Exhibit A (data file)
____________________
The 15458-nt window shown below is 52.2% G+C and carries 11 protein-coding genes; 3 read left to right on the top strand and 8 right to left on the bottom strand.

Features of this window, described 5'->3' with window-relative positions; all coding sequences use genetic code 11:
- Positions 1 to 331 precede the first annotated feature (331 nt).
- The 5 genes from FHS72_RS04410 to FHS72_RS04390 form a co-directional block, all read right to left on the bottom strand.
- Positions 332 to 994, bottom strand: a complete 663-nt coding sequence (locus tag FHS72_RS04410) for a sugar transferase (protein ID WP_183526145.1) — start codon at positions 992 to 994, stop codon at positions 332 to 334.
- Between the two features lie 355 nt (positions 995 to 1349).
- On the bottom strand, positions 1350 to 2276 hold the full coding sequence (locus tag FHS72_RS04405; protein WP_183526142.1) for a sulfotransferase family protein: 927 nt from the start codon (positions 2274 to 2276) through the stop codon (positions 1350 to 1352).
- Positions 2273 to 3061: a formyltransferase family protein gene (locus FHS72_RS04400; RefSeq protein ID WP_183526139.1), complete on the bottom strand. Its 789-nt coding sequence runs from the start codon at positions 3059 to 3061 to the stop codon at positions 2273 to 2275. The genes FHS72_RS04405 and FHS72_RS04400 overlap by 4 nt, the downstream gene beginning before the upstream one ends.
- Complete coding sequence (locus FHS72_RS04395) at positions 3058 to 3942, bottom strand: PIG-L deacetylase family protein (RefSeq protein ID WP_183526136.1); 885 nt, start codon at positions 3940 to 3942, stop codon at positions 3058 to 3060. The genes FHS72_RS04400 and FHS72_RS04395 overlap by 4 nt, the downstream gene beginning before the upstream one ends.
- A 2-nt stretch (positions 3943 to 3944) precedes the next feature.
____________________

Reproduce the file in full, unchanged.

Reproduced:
The 15458-nt window shown below is 52.2% G+C and carries 11 protein-coding genes; 3 read left to right on the top strand and 8 right to left on the bottom strand.

Features of this window, described 5'->3' with window-relative positions; all coding sequences use genetic code 11:
- Positions 1 to 331 precede the first annotated feature (331 nt).
- The 5 genes from FHS72_RS04410 to FHS72_RS04390 form a co-directional block, all read right to left on the bottom strand.
- Positions 332 to 994, bottom strand: a complete 663-nt coding sequence (locus tag FHS72_RS04410) for a sugar transferase (protein ID WP_183526145.1) — start codon at positions 992 to 994, stop codon at positions 332 to 334.
- Between the two features lie 355 nt (positions 995 to 1349).
- On the bottom strand, positions 1350 to 2276 hold the full coding sequence (locus tag FHS72_RS04405; protein WP_183526142.1) for a sulfotransferase family protein: 927 nt from the start codon (positions 2274 to 2276) through the stop codon (positions 1350 to 1352).
- Positions 2273 to 3061: a formyltransferase family protein gene (locus FHS72_RS04400; RefSeq protein ID WP_183526139.1), complete on the bottom strand. Its 789-nt coding sequence runs from the start codon at positions 3059 to 3061 to the stop codon at positions 2273 to 2275. The genes FHS72_RS04405 and FHS72_RS04400 overlap by 4 nt, the downstream gene beginning before the upstream one ends.
- Complete coding sequence (locus FHS72_RS04395) at positions 3058 to 3942, bottom strand: PIG-L deacetylase family protein (RefSeq protein ID WP_183526136.1); 885 nt, start codon at positions 3940 to 3942, stop codon at positions 3058 to 3060. The genes FHS72_RS04400 and FHS72_RS04395 overlap by 4 nt, the downstream gene beginning before the upstream one ends.
- A 2-nt stretch (positions 3943 to 3944) precedes the next feature.